- 1 / 3
- 2 / 3
- 3 / 3
2020 has seen the introduction of an exciting new dance programme at ACG Strathallan, and dance and drama teacher Rebekah Brady is delighted to be leading the charge.
Rebekah has been teaching drama, dance and performing arts across Auckland schools for the past six years, most recently at Diocesan School for Girls. Prior to that she spent several years in Wellington, running performing arts programmes at Hutt Intermediate and Tawa Intermediate, and managing and teaching drama and singing at Spotlight Performing Arts.
She has now come full circle, returning to her hometown of Papakura to inspire local teens with ACG Strathallan’s dynamic and innovative new dance and drama programme.
What values are most important to you in a school?
Respect, participation, a positive mindset, and a can-do attitude. I love seeing students push themselves outside of their comfort zone.
What was it that attracted you to ACG Strathallan?
Having been born and raised in Papakura, the idea of working in my hometown at a fantastic school was hugely appealing. I was also excited to be part of growing arts in the school and putting my own creative spin on things within the dance and drama programmes.
Can you briefly explain what the dance programme involves?
Introducing dance within the junior programme is a very exciting opportunity, and it will run alongside the junior drama programme. Students will learn about the elements and devices needed to create their own choreographic pieces. They will explore different genres of dance, how to perform a dance for an audience, and how to analyse a dance to understand the story behind the movement. Students will learn how to give and receive feedback in a constructive and safe manner, developing their skill base, confidence, and creativity.
What is it that appeals most to you about teaching dance and drama?
I believe dance and drama are integral facets of human life, and unique mediums for learning about ourselves and the world – dance being a non-verbal form of communication, and drama a verbal and physical form. In dance we express our thoughts and feelings through movement, and in drama we learn to understand the ideas and emotions of others through the analysis of a variety of characters. Both subjects function as cultural expression, art, social interaction, education and entertainment. I believe dance and drama promote personal and social wellbeing by developing self-esteem, self-knowledge, social skills, creativity and confidence through physical and verbal expression.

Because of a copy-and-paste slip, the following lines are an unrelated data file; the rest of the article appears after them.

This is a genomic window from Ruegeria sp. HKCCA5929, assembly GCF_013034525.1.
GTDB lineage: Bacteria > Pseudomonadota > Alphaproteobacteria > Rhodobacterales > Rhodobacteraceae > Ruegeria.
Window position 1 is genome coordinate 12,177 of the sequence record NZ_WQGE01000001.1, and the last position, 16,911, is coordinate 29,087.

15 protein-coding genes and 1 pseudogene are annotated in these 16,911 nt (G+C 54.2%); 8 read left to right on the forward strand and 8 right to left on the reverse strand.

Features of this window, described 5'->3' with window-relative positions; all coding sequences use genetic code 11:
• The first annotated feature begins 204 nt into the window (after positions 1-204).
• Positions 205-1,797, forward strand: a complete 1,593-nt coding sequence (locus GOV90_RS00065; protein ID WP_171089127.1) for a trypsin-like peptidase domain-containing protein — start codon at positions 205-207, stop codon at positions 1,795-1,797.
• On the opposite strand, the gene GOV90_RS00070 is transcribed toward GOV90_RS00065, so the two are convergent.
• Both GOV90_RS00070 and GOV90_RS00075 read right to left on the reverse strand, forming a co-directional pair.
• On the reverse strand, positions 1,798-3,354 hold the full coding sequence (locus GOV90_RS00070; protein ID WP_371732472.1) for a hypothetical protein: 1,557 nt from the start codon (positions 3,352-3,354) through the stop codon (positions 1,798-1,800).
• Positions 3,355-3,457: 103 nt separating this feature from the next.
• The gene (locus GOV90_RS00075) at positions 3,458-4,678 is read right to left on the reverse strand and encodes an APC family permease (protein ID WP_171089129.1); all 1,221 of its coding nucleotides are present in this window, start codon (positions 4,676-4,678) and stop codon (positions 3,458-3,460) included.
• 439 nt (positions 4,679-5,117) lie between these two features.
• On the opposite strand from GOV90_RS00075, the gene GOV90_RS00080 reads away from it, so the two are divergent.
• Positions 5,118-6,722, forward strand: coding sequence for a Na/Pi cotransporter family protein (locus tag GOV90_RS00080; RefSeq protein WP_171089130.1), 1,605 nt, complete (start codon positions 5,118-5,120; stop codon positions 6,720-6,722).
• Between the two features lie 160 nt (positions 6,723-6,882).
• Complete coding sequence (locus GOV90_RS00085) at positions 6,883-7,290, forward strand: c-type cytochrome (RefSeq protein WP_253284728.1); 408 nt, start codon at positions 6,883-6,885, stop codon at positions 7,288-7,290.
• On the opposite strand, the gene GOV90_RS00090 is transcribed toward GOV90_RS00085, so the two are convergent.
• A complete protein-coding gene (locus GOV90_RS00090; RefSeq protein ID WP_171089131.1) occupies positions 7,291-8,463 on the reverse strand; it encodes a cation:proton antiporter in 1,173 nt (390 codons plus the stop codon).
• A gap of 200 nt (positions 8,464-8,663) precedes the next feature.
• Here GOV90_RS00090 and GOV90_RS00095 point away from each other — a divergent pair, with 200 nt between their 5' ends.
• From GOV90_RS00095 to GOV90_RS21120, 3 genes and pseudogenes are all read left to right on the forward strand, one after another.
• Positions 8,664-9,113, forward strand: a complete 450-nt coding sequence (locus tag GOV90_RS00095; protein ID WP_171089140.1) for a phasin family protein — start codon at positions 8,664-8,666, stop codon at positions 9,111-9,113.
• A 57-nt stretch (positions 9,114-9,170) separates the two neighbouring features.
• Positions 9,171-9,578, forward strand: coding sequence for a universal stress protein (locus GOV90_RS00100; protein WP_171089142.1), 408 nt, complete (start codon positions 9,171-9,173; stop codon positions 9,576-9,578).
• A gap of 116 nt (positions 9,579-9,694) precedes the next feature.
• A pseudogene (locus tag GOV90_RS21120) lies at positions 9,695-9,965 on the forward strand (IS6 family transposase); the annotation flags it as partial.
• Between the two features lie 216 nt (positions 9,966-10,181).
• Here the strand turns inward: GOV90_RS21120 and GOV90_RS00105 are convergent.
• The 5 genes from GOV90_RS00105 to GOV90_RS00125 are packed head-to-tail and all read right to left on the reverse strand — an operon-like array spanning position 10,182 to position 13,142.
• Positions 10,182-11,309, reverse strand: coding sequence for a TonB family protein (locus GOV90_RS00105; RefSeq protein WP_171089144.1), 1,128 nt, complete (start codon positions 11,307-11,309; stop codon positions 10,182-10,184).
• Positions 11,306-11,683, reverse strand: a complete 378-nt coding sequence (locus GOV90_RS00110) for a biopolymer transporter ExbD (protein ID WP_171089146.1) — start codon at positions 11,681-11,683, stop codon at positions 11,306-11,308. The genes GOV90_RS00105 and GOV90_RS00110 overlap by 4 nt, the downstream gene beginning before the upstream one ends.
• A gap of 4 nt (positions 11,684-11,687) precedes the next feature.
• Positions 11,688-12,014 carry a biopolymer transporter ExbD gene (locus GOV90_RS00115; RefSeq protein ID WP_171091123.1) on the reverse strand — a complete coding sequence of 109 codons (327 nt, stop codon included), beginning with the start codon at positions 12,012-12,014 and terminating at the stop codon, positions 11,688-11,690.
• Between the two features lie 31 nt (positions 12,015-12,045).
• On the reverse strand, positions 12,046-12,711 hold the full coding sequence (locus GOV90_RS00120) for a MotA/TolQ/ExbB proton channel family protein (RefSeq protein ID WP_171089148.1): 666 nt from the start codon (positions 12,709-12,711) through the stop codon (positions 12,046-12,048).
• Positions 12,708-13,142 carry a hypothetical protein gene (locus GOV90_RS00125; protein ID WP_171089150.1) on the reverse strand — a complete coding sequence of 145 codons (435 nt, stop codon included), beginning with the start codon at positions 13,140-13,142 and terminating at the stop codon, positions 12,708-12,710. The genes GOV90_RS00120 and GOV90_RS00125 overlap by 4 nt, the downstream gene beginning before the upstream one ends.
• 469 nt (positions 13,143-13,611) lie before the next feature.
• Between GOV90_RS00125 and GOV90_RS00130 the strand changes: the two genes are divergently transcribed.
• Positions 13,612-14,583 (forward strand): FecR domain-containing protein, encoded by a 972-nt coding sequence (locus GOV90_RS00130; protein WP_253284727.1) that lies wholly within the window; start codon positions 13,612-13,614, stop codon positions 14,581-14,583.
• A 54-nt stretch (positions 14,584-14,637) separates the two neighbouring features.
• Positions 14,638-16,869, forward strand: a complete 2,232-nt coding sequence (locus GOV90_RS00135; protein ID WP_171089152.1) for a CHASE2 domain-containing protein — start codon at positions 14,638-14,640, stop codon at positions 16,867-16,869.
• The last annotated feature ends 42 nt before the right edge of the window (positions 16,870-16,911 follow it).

How do you connect with students who are a little self-conscious to make these subjects engaging and enjoyable?
The dance and drama programmes are designed to be accessible and achievable for every student, no matter what experience levels they may have. The junior programme is based on the development of the following core skills:
- drama techniques
- voice/movement/body and space and the elements of dance
- body awareness/space/time/energy and relationships.
Through breaking down these core skills, students will develop the ability to shape and create drama and dance that is purposeful and inspired by a chosen stimulus. Units of performance work will be group based to allow a sense of teamwork and creative collaboration.
What can we expect to see from you for the rest of the school year?
An awesome junior drama and dance programme that promotes the building of confidence and performance skills. Plus, the incorporation of extracurricular dance and drama opportunities to expand on skills learnt in class, meet new people, and perform and explore creative performing arts.
What do you personally enjoy most about teaching?
The most rewarding aspect is witnessing my students fully expressing themselves in a creative way and developing their self-confidence.
If we could ask your past students to describe you in five words or less, what do you think they would say?
Fun, energetic, kind, nice, and caring.
What do you enjoy doing outside of work?
I love to sing, spend time with family and friends, and get out into nature as much as I can.
What advice do you give your students to take into the future?
You get out what you put in, so set goals and conquer them! Have a vision for where you would like to be at the end of this year and make it your mission to get to this place, whatever that might mean for you – whether that’s being kinder to others, putting yourself first, or striving for excellence!